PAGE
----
If you’ve never read The Daily WTF, it’s a fantastic site run by Alex Papadimoulis highlighting the horrors that readers have found and submitted in real production code. Reading it is a heady blend of “oops, I used to do that” mixed with some absolutely abysmal stuff that you’d swear couldn’t possibly be real.
Just found this wonderful article from the early days of the site which reminded me of somewhere I used to work. Their flagship application was a software suite for estate agents which ran their in-house systems and websites. Most of the agents in my local area are using this system, and as a result their web directories are littered with such glorious filenames as:
index.php index.php.bak index_before_090606.php index_beforeGJupdate.php index_specialoffer.php index_openhouseweekend.php new_index.php old_index.php another_index.php
The only gesture toward source control was the local copies of the websites stored on a network share on the SBS 2003 box using Previous Versions. At one point three members of staff were working on entirely separate copies of the same site and wondering why their changes weren’t reflected in each other’s code, because the codebase had been transferred to a separate network share and one person was still working off the old copy while the others were working off the new and overwriting each other’s code.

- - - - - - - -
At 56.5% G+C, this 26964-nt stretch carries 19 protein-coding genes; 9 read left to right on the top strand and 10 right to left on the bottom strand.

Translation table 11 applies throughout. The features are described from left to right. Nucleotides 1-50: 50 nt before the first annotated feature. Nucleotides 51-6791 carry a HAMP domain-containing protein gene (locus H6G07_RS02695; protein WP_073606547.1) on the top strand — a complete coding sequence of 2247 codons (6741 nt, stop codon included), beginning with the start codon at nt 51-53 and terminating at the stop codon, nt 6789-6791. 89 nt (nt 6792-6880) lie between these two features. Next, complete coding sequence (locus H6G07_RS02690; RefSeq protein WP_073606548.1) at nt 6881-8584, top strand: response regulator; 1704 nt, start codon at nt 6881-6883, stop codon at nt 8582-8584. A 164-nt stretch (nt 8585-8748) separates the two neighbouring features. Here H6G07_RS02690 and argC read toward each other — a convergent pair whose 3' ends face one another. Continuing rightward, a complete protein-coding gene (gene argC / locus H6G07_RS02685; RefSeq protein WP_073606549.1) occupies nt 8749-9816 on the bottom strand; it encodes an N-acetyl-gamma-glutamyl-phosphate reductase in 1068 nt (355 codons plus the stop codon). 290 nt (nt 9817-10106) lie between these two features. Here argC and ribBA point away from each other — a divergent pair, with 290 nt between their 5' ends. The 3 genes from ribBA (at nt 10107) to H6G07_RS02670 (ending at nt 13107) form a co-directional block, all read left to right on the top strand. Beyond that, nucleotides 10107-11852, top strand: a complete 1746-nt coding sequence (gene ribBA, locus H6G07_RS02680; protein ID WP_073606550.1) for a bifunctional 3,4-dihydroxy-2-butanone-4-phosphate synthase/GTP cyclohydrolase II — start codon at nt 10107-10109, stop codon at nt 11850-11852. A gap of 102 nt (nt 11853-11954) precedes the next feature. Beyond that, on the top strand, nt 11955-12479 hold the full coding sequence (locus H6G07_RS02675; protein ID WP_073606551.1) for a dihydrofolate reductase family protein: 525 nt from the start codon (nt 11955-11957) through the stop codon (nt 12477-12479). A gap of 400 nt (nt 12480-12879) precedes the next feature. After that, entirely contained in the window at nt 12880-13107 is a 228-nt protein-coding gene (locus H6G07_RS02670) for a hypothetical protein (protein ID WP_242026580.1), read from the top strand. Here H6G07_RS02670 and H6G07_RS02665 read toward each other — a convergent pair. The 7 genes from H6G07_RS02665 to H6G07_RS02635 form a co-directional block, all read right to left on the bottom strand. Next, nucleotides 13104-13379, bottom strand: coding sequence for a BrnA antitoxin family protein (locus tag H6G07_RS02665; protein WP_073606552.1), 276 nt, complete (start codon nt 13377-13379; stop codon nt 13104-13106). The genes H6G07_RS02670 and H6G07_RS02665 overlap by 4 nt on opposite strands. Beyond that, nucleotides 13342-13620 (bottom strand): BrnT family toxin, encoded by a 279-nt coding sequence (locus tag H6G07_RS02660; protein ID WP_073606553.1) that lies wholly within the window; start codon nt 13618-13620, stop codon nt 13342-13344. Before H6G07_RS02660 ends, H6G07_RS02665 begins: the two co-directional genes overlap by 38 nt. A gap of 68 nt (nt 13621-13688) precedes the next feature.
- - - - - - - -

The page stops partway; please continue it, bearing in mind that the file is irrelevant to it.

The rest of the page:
I tried to implement source control but the idea never really caught on. For all I know they’re still hacking away at multiple copies of the same files. Of course, it’s easy to poke fun at bad practice without doing anything about it, but I think a more responsible way around it would be to demonstrate how to set up a development environment the right way, so stay tuned for a series of tutorials on getting your dev environment set up.This entry was posted in code and tagged code, development, source control, SVN, WTF. Bookmark the permalink.